One powerful king. Two tragic queens. In the court of Henry VIII, it was dangerous for a woman to catch the king's eye. Anne Boleyn and Catherine Howard were cousins. Both were beautiful women, though very different in temperament. They each learned that Henry's passion was all-consuming-and fickle. Sophisticated Anne Boleyn, raised in the decadent court of France, was in love with another man when King Henry claimed her as his own. Being his mistress gave her a position of power; being his queen put her life in jeopardy. Her younger cousin, Catherine Howard, was only fifteen when she was swept into the circle of King Henry. Her innocence attracted him, but a past mistake was destined to haunt her. Painted in the rich colors of Tudor England, Murder Most Royal is a page-turning journey into the lives of two of the wives of the tempestuous Henry VIII. Look for the Reading Group Guide at the back of this book. Also available as an ebook.
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January 23, 2006
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Excerpt from Murder Most Royal by Jean Plaidy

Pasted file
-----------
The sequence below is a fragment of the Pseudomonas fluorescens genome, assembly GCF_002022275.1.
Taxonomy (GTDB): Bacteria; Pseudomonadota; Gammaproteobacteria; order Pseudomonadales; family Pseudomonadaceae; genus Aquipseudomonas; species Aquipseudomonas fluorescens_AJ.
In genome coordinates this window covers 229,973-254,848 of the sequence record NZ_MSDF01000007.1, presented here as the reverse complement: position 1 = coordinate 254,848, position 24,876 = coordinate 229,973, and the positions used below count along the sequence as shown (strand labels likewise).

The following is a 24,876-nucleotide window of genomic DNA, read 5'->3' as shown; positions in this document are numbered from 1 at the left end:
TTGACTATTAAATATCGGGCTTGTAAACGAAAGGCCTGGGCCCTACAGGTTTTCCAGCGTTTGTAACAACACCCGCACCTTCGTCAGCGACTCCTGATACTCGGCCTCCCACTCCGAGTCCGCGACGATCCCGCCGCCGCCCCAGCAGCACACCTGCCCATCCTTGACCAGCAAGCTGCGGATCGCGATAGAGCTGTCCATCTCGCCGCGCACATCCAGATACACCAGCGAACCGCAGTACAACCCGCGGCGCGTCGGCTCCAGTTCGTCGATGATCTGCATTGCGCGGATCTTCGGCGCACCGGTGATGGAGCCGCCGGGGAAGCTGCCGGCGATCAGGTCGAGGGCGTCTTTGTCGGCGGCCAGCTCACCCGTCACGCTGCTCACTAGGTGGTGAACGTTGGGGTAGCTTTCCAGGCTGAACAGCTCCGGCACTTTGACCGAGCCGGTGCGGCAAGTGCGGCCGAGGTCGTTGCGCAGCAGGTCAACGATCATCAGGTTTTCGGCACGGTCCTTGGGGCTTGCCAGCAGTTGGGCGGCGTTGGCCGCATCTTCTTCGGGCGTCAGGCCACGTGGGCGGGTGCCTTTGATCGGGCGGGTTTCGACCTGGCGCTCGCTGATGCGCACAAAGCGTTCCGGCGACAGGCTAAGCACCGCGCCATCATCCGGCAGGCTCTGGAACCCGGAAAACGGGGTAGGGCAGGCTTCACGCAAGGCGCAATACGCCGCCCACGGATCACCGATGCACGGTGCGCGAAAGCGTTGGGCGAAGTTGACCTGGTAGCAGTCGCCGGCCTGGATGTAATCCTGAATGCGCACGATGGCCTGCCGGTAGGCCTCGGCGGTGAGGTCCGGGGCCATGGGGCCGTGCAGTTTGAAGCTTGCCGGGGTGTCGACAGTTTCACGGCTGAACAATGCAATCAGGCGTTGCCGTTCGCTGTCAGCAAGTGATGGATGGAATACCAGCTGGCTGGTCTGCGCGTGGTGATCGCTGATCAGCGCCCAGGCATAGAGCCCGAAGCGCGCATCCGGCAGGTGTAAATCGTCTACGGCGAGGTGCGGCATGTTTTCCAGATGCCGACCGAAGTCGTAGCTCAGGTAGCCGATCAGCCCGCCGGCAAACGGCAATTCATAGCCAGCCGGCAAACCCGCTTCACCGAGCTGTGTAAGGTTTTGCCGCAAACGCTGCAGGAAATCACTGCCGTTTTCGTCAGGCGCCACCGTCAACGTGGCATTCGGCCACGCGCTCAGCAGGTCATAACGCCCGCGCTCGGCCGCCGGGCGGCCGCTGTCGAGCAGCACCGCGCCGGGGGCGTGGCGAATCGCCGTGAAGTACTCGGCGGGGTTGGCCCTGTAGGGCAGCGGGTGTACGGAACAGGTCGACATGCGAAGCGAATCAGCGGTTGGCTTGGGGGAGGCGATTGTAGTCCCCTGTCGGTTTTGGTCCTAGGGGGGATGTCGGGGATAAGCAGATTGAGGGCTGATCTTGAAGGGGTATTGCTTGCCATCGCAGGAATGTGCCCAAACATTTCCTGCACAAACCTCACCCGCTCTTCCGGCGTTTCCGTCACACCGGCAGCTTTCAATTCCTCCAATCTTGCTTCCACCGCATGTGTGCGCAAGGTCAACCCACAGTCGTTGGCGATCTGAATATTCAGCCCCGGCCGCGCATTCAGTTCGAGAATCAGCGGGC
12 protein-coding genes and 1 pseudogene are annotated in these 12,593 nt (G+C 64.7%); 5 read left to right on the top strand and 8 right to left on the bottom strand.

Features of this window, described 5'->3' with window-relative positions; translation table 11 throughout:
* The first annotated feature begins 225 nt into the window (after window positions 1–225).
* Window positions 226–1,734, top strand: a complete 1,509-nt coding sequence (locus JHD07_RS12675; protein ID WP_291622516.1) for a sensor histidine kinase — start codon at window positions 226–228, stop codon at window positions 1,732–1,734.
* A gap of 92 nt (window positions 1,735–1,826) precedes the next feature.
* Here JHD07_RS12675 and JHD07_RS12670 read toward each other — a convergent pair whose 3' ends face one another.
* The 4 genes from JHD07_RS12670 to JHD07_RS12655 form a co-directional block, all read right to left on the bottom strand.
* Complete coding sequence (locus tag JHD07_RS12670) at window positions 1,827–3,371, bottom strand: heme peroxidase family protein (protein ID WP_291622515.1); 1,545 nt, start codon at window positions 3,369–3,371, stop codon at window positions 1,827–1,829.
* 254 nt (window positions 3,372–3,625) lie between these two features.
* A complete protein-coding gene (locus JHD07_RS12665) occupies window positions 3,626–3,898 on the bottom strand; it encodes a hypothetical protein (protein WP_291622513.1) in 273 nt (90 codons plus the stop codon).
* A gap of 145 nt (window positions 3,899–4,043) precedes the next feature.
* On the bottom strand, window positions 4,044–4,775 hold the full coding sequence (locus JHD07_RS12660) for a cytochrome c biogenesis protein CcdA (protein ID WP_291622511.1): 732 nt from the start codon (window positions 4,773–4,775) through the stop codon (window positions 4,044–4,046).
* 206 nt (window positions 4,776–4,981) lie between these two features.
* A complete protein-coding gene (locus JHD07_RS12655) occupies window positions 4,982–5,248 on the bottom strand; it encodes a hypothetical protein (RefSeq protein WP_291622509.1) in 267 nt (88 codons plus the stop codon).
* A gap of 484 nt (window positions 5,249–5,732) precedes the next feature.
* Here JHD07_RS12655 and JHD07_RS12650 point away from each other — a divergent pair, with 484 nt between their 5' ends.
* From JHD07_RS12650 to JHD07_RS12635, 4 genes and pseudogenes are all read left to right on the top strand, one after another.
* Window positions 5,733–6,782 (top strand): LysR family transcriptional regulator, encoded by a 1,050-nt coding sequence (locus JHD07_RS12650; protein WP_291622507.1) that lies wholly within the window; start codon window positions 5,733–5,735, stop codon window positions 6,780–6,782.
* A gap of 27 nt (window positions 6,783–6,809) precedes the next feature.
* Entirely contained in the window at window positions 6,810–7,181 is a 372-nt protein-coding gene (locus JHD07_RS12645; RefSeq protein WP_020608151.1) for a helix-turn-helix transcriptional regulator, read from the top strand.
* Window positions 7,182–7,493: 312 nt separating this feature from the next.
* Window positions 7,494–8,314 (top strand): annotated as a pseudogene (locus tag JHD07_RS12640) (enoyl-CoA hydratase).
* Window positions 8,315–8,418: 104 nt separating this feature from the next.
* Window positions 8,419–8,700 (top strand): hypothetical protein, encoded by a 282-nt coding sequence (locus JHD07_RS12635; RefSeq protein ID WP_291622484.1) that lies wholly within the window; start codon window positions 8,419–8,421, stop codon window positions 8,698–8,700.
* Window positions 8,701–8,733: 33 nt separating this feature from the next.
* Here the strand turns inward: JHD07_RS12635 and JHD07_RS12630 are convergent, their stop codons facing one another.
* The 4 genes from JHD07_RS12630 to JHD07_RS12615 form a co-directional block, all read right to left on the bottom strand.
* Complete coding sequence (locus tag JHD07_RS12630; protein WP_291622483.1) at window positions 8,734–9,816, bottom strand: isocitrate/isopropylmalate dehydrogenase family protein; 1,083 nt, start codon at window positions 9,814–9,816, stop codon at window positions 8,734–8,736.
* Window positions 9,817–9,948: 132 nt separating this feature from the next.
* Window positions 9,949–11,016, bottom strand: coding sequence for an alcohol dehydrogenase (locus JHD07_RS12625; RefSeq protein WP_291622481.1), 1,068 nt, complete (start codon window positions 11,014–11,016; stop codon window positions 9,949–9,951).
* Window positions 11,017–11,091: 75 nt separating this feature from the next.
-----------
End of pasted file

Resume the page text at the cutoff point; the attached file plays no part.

IN THE SEWING-ROOM at Hever, Simonette bent over her work and, as she sat there, her back to the mullioned window through which streamed the hot afternoon sunshine-for it was the month of August and the sewing-room was in the front of the castle, overlooking the moat-a little girl of some seven years peeped round the door, smiled and advanced towards her. This was a very lovely little girl, tall for her age, beautifully proportioned and slender; her hair was dark, long and silky smooth, her skin warm and olive, her most arresting feature her large, long-lashed eyes. She was a precocious little girl, the most brilliant little girl it had ever been Simonette's good fortune to teach; she spoke Simonette's language almost as well as Simonette herself; she sang prettily and played most excellently those magical instruments which her father would have her taught.
Perhaps, Simonette had often thought, on first consideration it might appear that there was something altogether too perfect about this child. But no, no! There was never one less perfect than little Anne. See her stamp her foot when she wanted something really badly and was determined at all costs to get it; see her playing shuttlecock with the little Wyatt girl! She would play to win; she would have her will. Quick to anger, she was ever ready to speak her mind, reckless of punishment; she was strong-willed as a boy, adventurous as a boy, as ready to explore those dark dungeons that lay below the castle as her brother George or young Tom Wyatt. No, no one could say she was perfect; she was just herself, and of all the Boleyn children Simonette loved her best.